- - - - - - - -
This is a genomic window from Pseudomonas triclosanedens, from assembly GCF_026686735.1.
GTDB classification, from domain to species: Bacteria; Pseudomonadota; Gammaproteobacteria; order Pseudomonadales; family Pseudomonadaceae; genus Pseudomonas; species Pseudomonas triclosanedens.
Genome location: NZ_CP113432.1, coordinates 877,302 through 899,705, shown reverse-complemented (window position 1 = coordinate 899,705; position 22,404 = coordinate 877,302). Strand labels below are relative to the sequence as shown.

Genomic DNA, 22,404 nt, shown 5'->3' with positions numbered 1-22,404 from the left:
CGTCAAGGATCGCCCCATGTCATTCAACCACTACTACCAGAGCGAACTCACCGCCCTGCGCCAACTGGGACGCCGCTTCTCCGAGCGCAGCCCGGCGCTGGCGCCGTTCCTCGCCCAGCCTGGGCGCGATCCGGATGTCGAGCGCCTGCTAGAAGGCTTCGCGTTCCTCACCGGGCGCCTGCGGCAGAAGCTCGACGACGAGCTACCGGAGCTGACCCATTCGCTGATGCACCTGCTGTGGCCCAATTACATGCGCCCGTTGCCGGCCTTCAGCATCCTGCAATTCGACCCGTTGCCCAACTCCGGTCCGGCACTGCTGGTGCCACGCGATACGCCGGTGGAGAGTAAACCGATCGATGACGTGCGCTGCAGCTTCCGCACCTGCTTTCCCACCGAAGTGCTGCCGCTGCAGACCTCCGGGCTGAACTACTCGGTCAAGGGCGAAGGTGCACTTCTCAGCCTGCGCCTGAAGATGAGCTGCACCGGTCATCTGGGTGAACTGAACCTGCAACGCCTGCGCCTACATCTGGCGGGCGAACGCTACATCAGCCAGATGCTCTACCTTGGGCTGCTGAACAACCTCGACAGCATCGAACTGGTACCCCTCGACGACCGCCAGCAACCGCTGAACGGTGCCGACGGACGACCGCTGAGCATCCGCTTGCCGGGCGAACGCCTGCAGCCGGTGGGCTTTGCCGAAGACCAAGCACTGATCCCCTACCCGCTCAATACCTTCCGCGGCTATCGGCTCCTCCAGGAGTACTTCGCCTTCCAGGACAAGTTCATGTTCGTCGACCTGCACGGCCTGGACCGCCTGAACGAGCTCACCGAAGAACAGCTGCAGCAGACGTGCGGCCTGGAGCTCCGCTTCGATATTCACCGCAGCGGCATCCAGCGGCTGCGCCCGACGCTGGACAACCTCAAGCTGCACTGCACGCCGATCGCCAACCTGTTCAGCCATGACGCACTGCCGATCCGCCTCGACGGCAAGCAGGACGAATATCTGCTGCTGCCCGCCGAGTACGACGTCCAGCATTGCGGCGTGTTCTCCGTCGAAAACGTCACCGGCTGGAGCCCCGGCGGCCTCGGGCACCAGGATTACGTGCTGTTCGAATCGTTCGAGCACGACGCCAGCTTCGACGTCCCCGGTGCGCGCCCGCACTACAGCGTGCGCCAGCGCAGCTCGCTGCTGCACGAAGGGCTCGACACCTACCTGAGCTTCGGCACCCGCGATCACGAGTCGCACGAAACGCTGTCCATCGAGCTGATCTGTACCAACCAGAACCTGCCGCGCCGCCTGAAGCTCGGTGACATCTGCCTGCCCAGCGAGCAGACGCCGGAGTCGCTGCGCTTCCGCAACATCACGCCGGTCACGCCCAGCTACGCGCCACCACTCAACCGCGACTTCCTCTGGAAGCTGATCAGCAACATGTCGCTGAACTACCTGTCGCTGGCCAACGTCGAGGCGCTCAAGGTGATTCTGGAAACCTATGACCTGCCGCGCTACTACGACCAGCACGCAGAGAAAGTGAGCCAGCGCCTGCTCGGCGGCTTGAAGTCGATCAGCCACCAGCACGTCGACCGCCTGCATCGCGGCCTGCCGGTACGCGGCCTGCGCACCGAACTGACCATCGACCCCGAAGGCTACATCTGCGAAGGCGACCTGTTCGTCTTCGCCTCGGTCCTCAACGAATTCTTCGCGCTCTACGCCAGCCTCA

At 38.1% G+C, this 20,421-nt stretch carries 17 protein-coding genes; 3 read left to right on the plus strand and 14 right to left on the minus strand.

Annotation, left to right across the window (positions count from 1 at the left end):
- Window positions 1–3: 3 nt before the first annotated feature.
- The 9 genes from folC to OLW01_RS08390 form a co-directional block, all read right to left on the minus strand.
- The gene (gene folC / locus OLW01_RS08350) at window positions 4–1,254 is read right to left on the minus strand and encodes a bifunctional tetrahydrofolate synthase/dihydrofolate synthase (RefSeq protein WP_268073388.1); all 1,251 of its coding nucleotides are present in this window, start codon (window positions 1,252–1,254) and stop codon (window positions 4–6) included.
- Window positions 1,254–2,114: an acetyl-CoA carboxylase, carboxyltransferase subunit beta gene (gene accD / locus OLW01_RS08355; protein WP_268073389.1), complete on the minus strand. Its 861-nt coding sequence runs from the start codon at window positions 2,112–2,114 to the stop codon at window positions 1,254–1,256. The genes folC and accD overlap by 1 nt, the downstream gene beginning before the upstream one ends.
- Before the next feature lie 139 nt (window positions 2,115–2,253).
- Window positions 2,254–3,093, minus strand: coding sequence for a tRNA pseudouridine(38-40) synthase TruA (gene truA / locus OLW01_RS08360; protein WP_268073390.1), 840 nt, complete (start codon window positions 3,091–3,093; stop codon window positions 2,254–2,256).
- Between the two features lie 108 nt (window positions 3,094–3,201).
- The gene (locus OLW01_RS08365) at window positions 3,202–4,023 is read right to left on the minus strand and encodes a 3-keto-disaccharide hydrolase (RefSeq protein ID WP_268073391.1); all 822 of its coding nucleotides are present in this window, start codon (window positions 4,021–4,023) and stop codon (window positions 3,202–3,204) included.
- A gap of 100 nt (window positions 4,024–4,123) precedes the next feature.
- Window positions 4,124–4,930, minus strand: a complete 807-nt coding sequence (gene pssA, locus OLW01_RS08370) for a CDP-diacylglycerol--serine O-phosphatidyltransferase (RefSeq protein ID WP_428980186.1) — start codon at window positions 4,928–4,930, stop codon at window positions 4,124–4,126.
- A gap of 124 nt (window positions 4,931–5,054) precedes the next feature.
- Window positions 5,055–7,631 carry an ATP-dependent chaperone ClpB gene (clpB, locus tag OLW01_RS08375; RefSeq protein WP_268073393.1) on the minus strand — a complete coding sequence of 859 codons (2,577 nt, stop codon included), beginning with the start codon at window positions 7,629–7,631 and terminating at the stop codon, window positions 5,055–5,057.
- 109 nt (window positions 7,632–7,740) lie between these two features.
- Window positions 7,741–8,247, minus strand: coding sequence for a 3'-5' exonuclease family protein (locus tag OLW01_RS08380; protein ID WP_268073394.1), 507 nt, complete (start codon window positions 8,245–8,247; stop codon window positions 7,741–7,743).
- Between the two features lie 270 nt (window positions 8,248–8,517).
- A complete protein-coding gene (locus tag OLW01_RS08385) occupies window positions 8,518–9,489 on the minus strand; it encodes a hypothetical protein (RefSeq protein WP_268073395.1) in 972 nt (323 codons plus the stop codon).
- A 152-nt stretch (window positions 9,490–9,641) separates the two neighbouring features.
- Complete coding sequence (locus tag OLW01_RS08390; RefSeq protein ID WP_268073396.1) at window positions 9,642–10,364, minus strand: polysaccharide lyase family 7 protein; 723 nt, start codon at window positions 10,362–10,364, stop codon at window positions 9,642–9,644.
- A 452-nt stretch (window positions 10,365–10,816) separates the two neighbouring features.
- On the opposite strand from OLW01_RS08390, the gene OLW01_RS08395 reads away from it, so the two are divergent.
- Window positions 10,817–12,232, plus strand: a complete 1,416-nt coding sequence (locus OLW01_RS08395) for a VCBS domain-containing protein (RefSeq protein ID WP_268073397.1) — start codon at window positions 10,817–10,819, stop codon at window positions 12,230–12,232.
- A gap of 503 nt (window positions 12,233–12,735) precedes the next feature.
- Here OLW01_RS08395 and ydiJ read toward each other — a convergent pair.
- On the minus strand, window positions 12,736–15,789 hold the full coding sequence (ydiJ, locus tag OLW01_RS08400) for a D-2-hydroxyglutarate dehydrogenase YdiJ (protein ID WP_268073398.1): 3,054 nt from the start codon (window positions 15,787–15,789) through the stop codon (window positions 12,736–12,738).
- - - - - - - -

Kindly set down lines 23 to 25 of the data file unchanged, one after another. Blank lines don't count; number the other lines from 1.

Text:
- A complete protein-coding gene (locus tag OLW01_RS08385) occupies window positions 8,518–9,489 on the minus strand; it encodes a hypothetical protein (RefSeq protein WP_268073395.1) in 972 nt (323 codons plus the stop codon).
- A 152-nt stretch (window positions 9,490–9,641) separates the two neighbouring features.
- Complete coding sequence (locus tag OLW01_RS08390; RefSeq protein ID WP_268073396.1) at window positions 9,642–10,364, minus strand: polysaccharide lyase family 7 protein; 723 nt, start codon at window positions 10,362–10,364, stop codon at window positions 9,642–9,644.